What little I've read of Robert Gates's memoir is praiseworthy: Unlike so many public figures, who are shallow and self-serving in their indelible statements to history, the former secretary of defense appears to have delivered a forthright manuscript infused with moral criticism of the ruling-class tribe to which he belonged. His critiques are an important addition to public discourse, as you'd desire from a man no longer charged with governing, managing, or administering.
One passage struck me as more troubling and revealing than its author perhaps realizes. It concerns the Afghanistan policy review in 2009 and General Stanley McChrystal's surprise request for a substantial escalation of U.S. forces. The request "surprised the White House (and me) and provoked a debate that the White House didn't want," Gates wrote. "I think Obama and his advisers were incensed that the Department of Defense—specifically the uniformed military—had taken control of the policy process from them and threatened to run away with it."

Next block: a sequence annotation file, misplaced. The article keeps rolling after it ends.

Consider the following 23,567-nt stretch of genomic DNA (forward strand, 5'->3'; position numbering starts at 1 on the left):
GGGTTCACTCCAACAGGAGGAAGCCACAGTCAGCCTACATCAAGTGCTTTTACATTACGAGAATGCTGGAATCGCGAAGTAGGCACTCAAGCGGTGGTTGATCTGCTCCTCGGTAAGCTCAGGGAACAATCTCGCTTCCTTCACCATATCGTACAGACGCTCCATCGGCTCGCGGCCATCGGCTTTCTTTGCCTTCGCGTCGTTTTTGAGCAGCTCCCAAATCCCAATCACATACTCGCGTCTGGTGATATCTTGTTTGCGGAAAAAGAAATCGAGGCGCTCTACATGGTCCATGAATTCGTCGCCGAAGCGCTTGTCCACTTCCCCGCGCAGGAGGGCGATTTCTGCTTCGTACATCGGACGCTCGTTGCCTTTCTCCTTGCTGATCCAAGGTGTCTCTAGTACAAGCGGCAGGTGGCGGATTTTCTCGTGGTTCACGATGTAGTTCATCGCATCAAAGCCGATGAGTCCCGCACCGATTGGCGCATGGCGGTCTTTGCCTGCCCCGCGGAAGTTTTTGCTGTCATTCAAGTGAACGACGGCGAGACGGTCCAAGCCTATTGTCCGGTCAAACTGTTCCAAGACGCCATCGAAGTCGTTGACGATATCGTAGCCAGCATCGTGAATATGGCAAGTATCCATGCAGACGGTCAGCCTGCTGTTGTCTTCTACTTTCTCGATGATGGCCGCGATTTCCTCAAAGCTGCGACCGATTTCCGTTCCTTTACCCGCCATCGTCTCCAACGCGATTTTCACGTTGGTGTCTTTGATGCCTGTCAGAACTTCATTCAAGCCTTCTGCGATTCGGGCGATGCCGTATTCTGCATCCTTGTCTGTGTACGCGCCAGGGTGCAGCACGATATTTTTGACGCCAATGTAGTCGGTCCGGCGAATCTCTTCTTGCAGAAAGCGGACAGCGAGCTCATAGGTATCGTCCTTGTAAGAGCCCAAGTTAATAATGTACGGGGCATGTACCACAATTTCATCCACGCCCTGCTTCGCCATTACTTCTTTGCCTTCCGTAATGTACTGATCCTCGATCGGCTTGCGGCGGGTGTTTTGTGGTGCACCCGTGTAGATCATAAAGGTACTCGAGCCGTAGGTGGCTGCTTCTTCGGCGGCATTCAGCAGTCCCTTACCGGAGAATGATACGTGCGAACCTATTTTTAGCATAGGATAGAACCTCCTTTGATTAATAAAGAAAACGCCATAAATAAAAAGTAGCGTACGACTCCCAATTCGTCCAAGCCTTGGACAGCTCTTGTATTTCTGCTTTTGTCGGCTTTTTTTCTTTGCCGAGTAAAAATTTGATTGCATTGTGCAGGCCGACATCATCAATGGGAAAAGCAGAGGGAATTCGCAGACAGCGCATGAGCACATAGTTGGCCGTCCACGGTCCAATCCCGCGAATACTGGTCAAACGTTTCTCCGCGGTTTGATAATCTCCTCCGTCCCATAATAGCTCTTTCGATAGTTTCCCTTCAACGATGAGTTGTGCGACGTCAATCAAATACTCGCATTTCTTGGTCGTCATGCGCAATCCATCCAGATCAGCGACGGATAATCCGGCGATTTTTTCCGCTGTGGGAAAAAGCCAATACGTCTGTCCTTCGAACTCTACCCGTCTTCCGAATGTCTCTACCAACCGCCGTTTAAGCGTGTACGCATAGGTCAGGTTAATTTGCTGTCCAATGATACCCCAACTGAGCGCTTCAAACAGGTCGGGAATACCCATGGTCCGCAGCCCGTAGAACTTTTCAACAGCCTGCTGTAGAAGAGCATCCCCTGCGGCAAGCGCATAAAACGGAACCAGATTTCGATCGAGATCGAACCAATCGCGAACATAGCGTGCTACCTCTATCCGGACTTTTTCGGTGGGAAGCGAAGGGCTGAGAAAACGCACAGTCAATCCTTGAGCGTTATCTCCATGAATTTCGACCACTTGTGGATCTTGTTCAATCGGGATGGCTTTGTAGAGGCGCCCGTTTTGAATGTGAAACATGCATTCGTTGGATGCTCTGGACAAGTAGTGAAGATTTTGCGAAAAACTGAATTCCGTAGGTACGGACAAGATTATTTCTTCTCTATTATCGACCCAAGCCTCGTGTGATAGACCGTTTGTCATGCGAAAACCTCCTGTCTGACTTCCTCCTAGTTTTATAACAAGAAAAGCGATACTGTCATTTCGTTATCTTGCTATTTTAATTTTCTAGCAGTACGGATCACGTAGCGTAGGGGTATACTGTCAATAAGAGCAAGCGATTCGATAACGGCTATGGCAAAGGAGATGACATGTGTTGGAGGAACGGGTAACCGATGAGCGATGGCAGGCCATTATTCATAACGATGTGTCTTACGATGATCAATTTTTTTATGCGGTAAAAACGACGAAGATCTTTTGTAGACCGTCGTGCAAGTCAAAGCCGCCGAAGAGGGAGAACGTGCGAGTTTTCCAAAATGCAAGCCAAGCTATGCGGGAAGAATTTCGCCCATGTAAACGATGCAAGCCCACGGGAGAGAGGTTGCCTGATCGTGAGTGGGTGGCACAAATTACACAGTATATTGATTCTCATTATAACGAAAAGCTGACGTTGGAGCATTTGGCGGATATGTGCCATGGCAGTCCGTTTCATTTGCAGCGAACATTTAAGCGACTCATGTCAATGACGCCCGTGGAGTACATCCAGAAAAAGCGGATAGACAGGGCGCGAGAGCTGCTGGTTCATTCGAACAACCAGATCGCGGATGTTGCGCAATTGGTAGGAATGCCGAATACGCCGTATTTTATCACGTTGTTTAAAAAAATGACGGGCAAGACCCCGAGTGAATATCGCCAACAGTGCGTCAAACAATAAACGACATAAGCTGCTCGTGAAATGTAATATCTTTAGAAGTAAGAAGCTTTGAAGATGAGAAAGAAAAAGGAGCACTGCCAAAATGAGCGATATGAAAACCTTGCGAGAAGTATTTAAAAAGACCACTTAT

Civilian control of U.S. foreign policy is rather important. So I can't help but marvel at the casual manner in which this former secretary of defense observes that the uniformed military did take control of the policy process with regard to Afghanistan, and implies that they had the capacity to "run away with" the policy process.